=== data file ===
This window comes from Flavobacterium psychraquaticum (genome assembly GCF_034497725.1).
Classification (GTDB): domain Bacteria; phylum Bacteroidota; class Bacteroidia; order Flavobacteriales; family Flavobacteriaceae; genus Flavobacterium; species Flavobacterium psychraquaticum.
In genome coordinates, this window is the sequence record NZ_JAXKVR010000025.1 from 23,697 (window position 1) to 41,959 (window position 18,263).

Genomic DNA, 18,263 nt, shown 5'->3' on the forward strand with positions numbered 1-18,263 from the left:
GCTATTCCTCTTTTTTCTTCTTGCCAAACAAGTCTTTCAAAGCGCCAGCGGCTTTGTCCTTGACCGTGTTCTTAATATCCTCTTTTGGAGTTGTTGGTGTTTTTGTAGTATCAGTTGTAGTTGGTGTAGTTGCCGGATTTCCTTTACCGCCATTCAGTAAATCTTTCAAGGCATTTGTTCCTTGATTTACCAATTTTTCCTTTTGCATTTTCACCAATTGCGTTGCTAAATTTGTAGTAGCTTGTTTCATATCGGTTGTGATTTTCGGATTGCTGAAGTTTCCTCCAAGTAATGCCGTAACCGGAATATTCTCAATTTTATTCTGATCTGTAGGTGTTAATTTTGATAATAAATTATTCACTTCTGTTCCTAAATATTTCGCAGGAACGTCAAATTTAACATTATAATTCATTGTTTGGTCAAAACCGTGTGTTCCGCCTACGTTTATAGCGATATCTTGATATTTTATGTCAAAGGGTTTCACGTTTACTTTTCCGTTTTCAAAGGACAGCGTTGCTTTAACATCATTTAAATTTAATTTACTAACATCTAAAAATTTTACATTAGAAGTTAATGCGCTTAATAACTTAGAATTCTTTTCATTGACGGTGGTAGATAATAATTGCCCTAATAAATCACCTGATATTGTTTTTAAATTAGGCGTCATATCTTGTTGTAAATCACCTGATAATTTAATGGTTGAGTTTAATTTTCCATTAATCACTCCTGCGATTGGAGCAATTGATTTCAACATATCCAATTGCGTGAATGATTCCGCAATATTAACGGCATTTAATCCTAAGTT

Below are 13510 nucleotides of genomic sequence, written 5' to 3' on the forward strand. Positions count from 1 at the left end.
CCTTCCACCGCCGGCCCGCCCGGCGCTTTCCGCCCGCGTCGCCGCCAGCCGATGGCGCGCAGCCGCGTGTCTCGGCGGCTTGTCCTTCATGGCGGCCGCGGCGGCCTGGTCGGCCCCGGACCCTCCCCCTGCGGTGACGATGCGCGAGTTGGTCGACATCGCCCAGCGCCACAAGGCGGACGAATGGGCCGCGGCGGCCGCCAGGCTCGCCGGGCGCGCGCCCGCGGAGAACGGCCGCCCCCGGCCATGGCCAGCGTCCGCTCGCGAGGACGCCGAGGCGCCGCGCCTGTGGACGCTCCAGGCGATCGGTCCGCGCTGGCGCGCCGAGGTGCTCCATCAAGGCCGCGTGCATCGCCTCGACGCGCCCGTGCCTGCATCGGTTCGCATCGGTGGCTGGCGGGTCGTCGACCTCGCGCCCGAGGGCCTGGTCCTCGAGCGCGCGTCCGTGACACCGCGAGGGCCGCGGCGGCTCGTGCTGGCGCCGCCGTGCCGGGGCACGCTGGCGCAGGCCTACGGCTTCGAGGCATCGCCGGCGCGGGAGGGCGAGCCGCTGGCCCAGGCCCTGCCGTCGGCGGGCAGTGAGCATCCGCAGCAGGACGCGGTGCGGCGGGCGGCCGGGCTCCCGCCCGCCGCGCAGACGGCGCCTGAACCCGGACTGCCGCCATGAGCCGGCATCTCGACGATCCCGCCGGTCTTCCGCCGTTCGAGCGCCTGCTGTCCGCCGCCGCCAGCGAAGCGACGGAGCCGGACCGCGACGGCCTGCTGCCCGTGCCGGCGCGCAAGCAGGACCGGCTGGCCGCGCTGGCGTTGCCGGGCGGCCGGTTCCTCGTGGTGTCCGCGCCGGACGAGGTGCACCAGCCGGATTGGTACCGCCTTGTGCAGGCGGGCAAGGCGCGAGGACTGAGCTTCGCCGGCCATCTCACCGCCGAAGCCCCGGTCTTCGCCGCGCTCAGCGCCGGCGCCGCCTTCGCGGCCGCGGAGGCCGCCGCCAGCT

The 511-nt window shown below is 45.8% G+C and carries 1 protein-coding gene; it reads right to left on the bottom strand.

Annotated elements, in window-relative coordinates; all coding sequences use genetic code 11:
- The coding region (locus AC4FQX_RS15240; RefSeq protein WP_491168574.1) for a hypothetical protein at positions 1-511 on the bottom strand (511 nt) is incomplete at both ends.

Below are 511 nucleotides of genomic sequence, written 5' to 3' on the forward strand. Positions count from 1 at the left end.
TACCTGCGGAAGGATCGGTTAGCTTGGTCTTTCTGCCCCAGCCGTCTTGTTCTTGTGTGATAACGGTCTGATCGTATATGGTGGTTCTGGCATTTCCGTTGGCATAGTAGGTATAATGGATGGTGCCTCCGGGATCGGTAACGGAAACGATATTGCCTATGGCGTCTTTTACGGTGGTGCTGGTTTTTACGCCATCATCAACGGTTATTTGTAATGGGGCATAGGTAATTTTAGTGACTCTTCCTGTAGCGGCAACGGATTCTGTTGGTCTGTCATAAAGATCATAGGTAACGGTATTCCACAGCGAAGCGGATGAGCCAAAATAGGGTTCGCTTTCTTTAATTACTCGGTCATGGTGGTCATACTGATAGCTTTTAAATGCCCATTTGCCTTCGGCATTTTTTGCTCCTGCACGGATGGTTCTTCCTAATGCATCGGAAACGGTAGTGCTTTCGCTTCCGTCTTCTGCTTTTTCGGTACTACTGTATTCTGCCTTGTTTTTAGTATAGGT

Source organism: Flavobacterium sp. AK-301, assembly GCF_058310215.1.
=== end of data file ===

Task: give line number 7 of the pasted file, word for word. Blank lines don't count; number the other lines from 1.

CCTTCCACCGCCGGCCCGCCCGGCGCTTTCCGCCCGCGTCGCCGCCAGCCGATGGCGCGCAGCCGCGTGTCTCGGCGGCTTGTCCTTCATGGCGGCCGCGGCGGCCTGGTCGGCCCCGGACCCTCCCCCTGCGGTGACGATGCGCGAGTTGGTCGACATCGCCCAGCGCCACAAGGCGGACGAATGGGCCGCGGCGGCCGCCAGGCTCGCCGGGCGCGCGCCCGCGGAGAACGGCCGCCCCCGGCCATGGCCAGCGTCCGCTCGCGAGGACGCCGAGGCGCCGCGCCTGTGGACGCTCCAGGCGATCGGTCCGCGCTGGCGCGCCGAGGTGCTCCATCAAGGCCGCGTGCATCGCCTCGACGCGCCCGTGCCTGCATCGGTTCGCATCGGTGGCTGGCGGGTCGTCGACCTCGCGCCCGAGGGCCTGGTCCTCGAGCGCGCGTCCGTGACACCGCGAGGGCCGCGGCGGCTCGTGCTGGCGCCGCCGTGCCGGGGCACGCTGGCGCAGGCCTACGGCTTCGAGGCATCGCCGGCGCGGGAGGGCGAGCCGCTGGCCCAGGCCCTGCCGTCGGCGGGCAGTGAGCATCCGCAGCAGGACGCGGTGCGGCGGGCGGCCGGGCTCCCGCCCGCCGCGCAGACGGCGCCTGAACCCGGACTGCCGCCATGAGCCGGCATCTCGACGATCCCGCCGGTCTTCCGCCGTTCGAGCGCCTGCTGTCCGCCGCCGCCAGCGAAGCGACGGAGCCGGACCGCGACGGCCTGCTGCCCGTGCCGGCGCGCAAGCAGGACCGGCTGGCCGCGCTGGCGTTGCCGGGCGGCCGGTTCCTCGTGGTGTCCGCGCCGGACGAGGTGCACCAGCCGGATTGGTACCGCCTTGTGCAGGCGGGCAAGGCGCGAGGACTGAGCTTCGCCGGCCATCTCACCGCCGAAGCCCCGGTCTTCGCCGCGCTCAGCGCCGGCGCCGCCTTCGCGGCCGCGGAGGCCGCCGCCAGCT